In these days of tight competition and squeezed margins, providing value is even more challenging than ever. Offering value-appropriate pricing impacts not only your single event, but also the participation by the athletes in subsequent events you offer. Developing residual relationships and repeat participation is the cornerstone to growing levels of participation and expanding the number of event offerings you have.

While the market reflects that parents will sacrifice in many areas of their personal budgets before they cut back on their children's activities, there are limits on disposable monies available for such activities, particularly in light of fuel price trends and tougher economic times. Do not over rely on entry fee bumps to make margins. Actively develop alternative revenue sources and actively manage event operating expenses to assure real value to your most critical stakeholders.

The safety of the athlete must always be a critical consideration of the sports event manager. Needs and expectations differ by the specific sports market and competitive level; the need to plan for and address appropriately does not. While a full discussion of event safety is far beyond the scope of this article, consideration must be given to safety features of the competitive site, on site trainers, need for and source for site security, responsibilities for injuries and illness on site, and crisis plans and training for catastrophic events. For youth sports, consideration must also be given to background checks for event management staff.

Being a responsible event manger should be reason enough to address the fundamental safety needs of the participants, not to mention the risks of liability and negative publicity for not doing so.

Difference Makers
With the core elements addressed, the question becomes what else can be done to enhance the experience of the athletes and their families. Borrowing from an old adage, three keys to being a difference maker are communication, communication and communication.

In your pre-event communications you need to clearly define competitive format, schedules, venues, and more. By clearly detailing what will happen when and where, you can define the expectations that you can then plan to meet or exceed. Redundancy and multiple media will be your friend here.

Pre-event communications also present the opportunity for sharing off-site activities and local attractions the participants can enjoy outside the event. By directing them to activities and attractions with which you have developed sponsorship/advertising relationships, you can create the classic win-win-win result.

The second line of communications concerns operations. How are venue or schedule changes to be communicated? What is the plan for addressing the unplanned developments that arise with regard to any event? A seamless communication and response plan ensures that participants are not aware of the potential chaos behind the wizard's curtain.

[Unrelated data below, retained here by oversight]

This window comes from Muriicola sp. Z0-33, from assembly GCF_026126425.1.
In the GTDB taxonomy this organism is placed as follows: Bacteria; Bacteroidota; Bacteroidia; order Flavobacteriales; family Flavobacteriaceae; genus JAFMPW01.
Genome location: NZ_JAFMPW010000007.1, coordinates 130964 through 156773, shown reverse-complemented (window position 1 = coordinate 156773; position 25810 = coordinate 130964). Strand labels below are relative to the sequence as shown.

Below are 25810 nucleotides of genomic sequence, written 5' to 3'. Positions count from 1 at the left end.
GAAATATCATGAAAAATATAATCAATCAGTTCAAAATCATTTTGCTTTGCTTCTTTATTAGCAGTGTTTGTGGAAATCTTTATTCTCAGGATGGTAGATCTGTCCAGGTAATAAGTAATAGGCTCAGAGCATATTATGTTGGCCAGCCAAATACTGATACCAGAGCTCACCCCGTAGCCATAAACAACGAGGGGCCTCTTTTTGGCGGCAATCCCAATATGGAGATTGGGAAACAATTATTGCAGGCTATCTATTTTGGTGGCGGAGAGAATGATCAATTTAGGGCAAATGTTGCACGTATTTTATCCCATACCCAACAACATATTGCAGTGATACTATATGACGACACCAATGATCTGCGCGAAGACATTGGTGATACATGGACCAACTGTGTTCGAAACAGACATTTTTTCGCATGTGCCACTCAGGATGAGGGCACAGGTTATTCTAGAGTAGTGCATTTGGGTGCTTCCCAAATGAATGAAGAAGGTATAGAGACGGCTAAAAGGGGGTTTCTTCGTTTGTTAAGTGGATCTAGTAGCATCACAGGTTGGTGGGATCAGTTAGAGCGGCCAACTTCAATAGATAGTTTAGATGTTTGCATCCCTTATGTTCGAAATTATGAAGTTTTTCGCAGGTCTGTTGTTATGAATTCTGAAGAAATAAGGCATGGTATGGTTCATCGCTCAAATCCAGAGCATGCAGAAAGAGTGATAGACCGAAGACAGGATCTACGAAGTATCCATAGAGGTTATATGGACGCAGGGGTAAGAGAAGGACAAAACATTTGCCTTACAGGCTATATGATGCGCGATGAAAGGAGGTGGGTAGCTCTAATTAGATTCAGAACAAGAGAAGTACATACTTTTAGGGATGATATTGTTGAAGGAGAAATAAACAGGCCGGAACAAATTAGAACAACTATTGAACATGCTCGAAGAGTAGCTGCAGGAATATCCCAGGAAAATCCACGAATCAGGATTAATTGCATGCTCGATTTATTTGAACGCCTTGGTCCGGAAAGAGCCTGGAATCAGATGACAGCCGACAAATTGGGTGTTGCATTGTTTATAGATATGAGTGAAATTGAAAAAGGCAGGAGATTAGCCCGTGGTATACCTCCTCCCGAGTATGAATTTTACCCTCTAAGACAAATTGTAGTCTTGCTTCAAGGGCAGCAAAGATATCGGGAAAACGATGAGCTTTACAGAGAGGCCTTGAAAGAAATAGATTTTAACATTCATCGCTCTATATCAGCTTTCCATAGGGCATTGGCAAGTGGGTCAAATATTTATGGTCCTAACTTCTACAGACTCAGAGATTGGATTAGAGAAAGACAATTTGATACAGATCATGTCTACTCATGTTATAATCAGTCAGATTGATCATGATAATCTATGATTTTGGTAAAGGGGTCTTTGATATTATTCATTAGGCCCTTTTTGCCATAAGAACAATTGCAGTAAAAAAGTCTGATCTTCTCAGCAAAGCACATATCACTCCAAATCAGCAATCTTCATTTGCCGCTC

The operations communication plan must include a process for participants to share concerns and problems. When problem arise, on-site staff must be trained to determine what the person "wants" and not simply what he or she is asking for.

The final facet of communications is post-event. The feedback from participants should be a critical part of any event wrap-up and the first step in planning the next event, whether conducted by random calls or a formal survey. Participant feedback is far more valuable in planning future events than anecdotal sharing by staff.

The final arrow in the "make a difference" quiver is to create a "big time feel" for your event. Most events do not have a "big time" budget, but these opportunities can be low or no cost items.

An example is lanyard, plastic credentials for athletes rather than paper wrist bands. Credentials create the look and feel of prominent events to which the athletes aspire. Another example is to empower on-site staff to acknowledge outstanding displays of effort or sportsmanship with a free t-shirt or other merchandise. Other examples include officials pre-game meeting with captains, warm-up music, and award presentations.

One of the greatest rewards an event manger can experience is to observe and even share in the thrill of intense competition, win or lose. When we do so, we must not forget this reward cannot be experienced without the efforts and commitment of the athletes and their families. The planning and execution of our events must be reflective of the role they play.